Perhaps the best thing about a relegation system, though, is that it would make the throwaway bowls (like the Bowl) suddenly relevant. Instead of virtually nobody watching a 9-4 MAC team play a 6-6 Sun Belt team, a legitimate audience would actually tune in to see if Florida International could take Ole Miss’ spot in the SEC or if Toledo could knock Indiana out of the Big Ten. (Spoiler alert: they absolutely could.) Casual fans would no doubt be much more intrigued if the stakes were raised and fans of the terrible teams from the power conferences would have a reason to keep actively rooting for their team at the end of the year, when they would’ve otherwise lost hope and given up on their team’s season.

Just think about all the legitimate questions to consider concerning a relegation system: How would it affect recruiting? Could Boise State win the Big 12/East? What about if Oklahoma and Texas were in the Big 12/East too? Would Indiana ever play in the Big Ten again? If Florida International played in the SEC and had back-to-back games against LSU and Alabama, would they still have enough healthy players to field a team the following week? Is this the best idea that has a 0 percent chance of actually happening?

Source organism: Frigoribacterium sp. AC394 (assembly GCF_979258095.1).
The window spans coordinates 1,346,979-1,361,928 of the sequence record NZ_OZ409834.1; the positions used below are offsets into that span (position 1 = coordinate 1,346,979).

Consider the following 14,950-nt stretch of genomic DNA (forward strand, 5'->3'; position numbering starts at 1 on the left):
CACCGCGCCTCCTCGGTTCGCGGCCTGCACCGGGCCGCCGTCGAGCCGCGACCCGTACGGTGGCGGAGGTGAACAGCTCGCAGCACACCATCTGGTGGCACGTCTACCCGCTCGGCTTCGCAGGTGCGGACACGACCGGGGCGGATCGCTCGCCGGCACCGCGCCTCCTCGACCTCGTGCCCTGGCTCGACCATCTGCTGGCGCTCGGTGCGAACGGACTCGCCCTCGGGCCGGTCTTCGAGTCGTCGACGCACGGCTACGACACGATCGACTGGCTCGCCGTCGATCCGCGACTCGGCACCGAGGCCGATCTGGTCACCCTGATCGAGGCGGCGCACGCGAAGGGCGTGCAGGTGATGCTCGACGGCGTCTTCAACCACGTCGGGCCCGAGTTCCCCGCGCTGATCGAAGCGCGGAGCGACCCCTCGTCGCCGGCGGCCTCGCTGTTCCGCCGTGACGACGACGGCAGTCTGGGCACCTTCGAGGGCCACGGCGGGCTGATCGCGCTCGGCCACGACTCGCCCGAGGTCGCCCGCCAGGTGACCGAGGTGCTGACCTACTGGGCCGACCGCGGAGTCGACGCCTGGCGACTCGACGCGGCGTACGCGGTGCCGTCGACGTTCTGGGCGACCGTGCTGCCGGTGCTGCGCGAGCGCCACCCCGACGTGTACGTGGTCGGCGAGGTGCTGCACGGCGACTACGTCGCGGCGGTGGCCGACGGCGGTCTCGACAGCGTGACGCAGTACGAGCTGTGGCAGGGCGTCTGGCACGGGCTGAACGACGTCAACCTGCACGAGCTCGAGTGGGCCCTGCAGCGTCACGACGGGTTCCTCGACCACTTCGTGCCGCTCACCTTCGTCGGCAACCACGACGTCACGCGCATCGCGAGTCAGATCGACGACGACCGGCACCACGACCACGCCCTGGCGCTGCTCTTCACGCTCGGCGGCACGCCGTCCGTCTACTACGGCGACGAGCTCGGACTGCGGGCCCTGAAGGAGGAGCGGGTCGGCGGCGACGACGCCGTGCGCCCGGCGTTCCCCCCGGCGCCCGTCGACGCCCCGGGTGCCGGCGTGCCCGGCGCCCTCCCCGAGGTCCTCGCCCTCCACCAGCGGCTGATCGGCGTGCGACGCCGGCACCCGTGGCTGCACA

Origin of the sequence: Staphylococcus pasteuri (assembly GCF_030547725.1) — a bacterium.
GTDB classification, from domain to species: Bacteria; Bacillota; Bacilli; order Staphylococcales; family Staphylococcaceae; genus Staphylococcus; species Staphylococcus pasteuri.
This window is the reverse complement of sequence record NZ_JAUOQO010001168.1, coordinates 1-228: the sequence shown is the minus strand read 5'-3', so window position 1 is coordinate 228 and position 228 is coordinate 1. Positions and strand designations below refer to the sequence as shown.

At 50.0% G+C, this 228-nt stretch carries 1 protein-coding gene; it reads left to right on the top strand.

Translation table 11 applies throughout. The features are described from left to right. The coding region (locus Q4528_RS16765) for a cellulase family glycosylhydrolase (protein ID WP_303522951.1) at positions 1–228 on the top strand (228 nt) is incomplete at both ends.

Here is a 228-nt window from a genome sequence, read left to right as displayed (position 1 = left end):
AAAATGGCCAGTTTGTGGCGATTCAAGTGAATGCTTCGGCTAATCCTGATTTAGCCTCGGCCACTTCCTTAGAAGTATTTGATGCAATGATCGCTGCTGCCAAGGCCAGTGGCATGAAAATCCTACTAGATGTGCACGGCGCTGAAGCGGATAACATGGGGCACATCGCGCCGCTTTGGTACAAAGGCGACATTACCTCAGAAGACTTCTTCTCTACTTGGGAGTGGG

Since we’re on the topic of college football reform, I don’t see any reason why conference realignment can’t also serve as the first step toward implementing a playoff. Every conference will end up playing a conference championship game, so there’s no reason why we can’t just take the 10 teams that make it to the conference championship from the five power conferences, throw in two at-large bids (for the independent teams to still have a shot and for any really good one-loss teams that didn’t make their conference championship because their loss came to a team in their division), and play a 12-team tournament. The four best teams per BCS rankings would get a bye and the next four best teams would all host a home game on their campus against one of the last four teams in the first round. The four second-round games would then be played as the BCS bowls (Rose, Sugar, Orange, Fiesta), with the winners of those games advancing to the BCS Final Four, which would take place over the course of two weeks and rotate its location between the BCS bowls like the national championship does now. Meanwhile, the non-BCS bowls that we’ve all come to love (Cotton Bowl Classic, Capital One Bowl, Outback Bowl, etc.) could still take place as usual with the teams from the power conferences that don’t qualify for the playoff and the teams from the lesser conferences that don’t win their conference.

It sucks how much sense all of this makes because that guarantees that none of it will ever happen.